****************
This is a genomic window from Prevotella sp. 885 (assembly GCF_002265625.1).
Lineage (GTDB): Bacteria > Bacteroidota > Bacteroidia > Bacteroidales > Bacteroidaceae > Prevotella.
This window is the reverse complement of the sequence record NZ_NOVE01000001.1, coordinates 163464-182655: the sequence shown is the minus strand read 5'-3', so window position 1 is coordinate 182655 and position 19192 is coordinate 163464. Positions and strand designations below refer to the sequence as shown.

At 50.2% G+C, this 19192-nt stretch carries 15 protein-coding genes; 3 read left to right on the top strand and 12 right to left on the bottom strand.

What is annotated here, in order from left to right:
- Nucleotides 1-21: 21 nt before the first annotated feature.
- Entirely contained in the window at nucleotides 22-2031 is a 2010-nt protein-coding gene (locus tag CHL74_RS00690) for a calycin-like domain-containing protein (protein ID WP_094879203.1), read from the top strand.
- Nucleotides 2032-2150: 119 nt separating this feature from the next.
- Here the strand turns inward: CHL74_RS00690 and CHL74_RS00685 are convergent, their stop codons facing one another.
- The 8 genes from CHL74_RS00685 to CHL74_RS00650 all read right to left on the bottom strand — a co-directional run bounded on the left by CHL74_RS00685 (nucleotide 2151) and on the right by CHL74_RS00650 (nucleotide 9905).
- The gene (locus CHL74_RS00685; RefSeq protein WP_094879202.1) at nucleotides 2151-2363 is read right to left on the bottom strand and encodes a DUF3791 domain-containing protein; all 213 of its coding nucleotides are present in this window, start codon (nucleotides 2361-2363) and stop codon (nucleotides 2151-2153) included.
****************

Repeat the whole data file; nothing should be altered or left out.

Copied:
This is a genomic window from Prevotella sp. 885 (assembly GCF_002265625.1).
Lineage (GTDB): Bacteria > Bacteroidota > Bacteroidia > Bacteroidales > Bacteroidaceae > Prevotella.
This window is the reverse complement of the sequence record NZ_NOVE01000001.1, coordinates 163464-182655: the sequence shown is the minus strand read 5'-3', so window position 1 is coordinate 182655 and position 19192 is coordinate 163464. Positions and strand designations below refer to the sequence as shown.

At 50.2% G+C, this 19192-nt stretch carries 15 protein-coding genes; 3 read left to right on the top strand and 12 right to left on the bottom strand.

What is annotated here, in order from left to right:
- Nucleotides 1-21: 21 nt before the first annotated feature.
- Entirely contained in the window at nucleotides 22-2031 is a 2010-nt protein-coding gene (locus tag CHL74_RS00690) for a calycin-like domain-containing protein (protein ID WP_094879203.1), read from the top strand.
- Nucleotides 2032-2150: 119 nt separating this feature from the next.
- Here the strand turns inward: CHL74_RS00690 and CHL74_RS00685 are convergent, their stop codons facing one another.
- The 8 genes from CHL74_RS00685 to CHL74_RS00650 all read right to left on the bottom strand — a co-directional run bounded on the left by CHL74_RS00685 (nucleotide 2151) and on the right by CHL74_RS00650 (nucleotide 9905).
- The gene (locus CHL74_RS00685; RefSeq protein WP_094879202.1) at nucleotides 2151-2363 is read right to left on the bottom strand and encodes a DUF3791 domain-containing protein; all 213 of its coding nucleotides are present in this window, start codon (nucleotides 2361-2363) and stop codon (nucleotides 2151-2153) included.